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Banewreaker: Volume I of The Sundering by…
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Banewreaker: Volume I of The Sundering (edition 2005)

by Jacqueline Carey

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953229,110 (3.39)31
Member:ajhackwith
Title:Banewreaker: Volume I of The Sundering
Authors:Jacqueline Carey
Info:Tor Fantasy (2005), Edition: 1st Mass Market Edition, August 2005, Mass Market Paperback, 512 pages
Collections:Your library
Rating:****
Tags:None

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Banewreaker by Jacqueline Carey

  1. 10
    The Fellowship of the Ring by J. R. R. Tolkien (ryvre)
  2. 10
    The Black Company by Glen Cook (Cecrow)
    Cecrow: Another fantasy tale told from the typically opposing side.
  3. 00
    The Last Ringbearer by Kiril Yeskov (sandstone78)
    sandstone78: Both stories recast the basic plot of Lord of the Rings from the "evil" point of view. The Last Ringbearer is directly set in Middle Earth, while Banewreaker (and the other part of the Sundering duology, Godslayer) is in a different setting that features many parallels to Middle Earth.… (more)
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Showing 1-5 of 22 (next | show all)
Jacqueline Carey's Banewreaker is nothing like her Kushiel books. It's written in third person, not first, which brings a lot of differences right there. You're not as close to the characters, for one thing, which makes it slightly less intense. The writing is still lovely, though. Less personal, more epic and Tolkienesque, but still nice to read.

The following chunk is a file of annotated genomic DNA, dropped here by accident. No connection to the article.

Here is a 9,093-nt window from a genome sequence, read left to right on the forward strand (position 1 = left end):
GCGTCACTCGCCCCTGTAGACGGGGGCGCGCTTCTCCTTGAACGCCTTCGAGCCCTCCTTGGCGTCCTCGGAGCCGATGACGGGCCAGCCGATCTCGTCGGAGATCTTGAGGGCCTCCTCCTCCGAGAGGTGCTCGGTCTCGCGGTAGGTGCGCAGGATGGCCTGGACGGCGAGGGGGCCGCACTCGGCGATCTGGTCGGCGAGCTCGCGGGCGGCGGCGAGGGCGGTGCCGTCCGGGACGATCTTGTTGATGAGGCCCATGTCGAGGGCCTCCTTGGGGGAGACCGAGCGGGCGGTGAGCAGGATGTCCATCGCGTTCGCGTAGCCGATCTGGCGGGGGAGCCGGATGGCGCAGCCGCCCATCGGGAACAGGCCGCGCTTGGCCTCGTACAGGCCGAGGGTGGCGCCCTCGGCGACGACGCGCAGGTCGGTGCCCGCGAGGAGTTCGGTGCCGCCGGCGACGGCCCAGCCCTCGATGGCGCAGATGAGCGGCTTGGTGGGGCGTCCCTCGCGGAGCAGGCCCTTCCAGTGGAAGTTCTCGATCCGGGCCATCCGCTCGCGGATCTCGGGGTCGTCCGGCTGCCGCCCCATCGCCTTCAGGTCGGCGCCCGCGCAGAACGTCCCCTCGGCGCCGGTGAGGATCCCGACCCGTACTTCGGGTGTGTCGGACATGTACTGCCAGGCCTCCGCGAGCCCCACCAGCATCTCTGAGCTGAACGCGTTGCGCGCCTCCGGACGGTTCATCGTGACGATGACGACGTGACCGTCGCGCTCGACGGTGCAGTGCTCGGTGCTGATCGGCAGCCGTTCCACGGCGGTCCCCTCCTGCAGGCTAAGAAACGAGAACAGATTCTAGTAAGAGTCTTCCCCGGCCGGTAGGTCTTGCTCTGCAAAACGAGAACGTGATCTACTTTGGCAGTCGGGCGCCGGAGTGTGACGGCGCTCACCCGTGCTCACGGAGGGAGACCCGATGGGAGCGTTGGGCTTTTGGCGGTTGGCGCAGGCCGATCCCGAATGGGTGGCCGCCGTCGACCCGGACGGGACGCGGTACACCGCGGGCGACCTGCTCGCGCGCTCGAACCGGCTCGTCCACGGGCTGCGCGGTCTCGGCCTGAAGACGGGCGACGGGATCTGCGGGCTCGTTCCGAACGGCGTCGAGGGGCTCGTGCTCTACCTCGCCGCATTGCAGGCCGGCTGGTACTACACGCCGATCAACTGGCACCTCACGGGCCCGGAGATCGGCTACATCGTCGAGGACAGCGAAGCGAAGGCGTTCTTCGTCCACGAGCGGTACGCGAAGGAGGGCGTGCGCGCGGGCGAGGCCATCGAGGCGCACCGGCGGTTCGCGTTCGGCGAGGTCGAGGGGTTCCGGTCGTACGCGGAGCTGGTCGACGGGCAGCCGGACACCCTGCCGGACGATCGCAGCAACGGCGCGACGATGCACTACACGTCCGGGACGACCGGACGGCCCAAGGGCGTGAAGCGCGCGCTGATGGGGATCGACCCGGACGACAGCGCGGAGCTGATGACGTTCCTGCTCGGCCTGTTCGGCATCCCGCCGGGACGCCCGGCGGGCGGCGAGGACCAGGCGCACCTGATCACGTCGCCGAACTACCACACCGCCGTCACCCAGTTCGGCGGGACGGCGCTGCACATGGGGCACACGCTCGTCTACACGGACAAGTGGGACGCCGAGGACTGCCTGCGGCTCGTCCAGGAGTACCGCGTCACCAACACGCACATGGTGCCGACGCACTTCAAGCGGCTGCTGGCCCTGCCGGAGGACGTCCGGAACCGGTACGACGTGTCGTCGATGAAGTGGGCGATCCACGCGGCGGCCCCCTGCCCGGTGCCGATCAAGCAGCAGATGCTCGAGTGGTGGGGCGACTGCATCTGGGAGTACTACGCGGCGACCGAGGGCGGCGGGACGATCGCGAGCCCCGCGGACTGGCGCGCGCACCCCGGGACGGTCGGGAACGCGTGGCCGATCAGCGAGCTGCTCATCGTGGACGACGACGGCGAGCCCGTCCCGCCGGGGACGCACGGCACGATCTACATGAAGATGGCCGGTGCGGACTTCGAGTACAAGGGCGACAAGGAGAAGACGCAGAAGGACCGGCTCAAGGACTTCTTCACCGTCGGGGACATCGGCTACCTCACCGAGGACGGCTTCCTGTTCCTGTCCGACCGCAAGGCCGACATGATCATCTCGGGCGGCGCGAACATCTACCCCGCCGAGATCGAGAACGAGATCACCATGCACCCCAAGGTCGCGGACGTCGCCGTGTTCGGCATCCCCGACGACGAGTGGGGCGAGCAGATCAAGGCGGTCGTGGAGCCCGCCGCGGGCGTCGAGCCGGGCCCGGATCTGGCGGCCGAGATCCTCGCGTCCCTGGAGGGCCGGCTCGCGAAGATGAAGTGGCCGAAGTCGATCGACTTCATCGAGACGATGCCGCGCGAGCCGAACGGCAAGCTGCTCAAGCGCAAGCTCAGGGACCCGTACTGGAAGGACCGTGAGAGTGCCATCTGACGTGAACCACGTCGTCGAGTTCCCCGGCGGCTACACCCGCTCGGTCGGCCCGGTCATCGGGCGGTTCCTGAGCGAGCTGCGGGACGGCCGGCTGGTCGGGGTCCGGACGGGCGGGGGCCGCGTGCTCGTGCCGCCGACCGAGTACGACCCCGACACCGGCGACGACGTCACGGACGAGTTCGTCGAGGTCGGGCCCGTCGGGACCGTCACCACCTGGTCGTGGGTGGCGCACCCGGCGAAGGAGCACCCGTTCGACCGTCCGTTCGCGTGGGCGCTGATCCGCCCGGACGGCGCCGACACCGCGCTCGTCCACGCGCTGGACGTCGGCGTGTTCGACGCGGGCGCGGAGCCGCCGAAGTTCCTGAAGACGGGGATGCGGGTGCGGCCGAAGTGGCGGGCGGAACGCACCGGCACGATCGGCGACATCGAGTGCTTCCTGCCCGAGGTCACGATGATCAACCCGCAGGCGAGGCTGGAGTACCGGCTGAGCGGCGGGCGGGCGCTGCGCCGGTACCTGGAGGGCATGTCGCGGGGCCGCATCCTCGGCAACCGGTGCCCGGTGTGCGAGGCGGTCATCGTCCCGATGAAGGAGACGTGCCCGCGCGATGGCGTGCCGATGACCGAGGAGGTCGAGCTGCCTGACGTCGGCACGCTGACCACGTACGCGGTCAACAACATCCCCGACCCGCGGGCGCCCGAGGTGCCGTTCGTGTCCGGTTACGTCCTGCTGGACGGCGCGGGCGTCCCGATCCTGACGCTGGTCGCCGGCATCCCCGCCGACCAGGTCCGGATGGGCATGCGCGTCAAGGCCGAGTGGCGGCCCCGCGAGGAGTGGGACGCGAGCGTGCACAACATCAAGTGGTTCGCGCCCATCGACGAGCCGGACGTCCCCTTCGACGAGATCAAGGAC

It's an interesting concept, though: the epic like Lord of the Rings from the point of view of the bad guys, sympathetic to the bad guys. I think it's done pretty well, it's quite a good reflection of the old 'there's two sides to every story'. It actually makes me hesitant to read Godslayer, because of what's likely to happen. Doesn't good always win?

The parallels to Lord of the Rings are pretty blatant. There's a Frodo equivalent, the Nazgul equivalents, a Saruman equivalent... I didn't mind it because the point isn't a new story, it's a new side to an old story, which I think Carey brings across just fine.

The characters, as I said, you don't get as close to as in the Kushiel books, but they're still interesting characters. There's a huge range of them: humans, elf-equivalents, god-equivalents, troll-equivalents... It's going to hurt no matter which side loses, thanks to the affection I have for the some of the characters. There are a lot of interesting characters, too, despite the derivative plot -- the Three immortal servants of Satoris are pretty interesting, but especially Ushahin, with his adoption by the Were and his double heritage. Very, very interesting.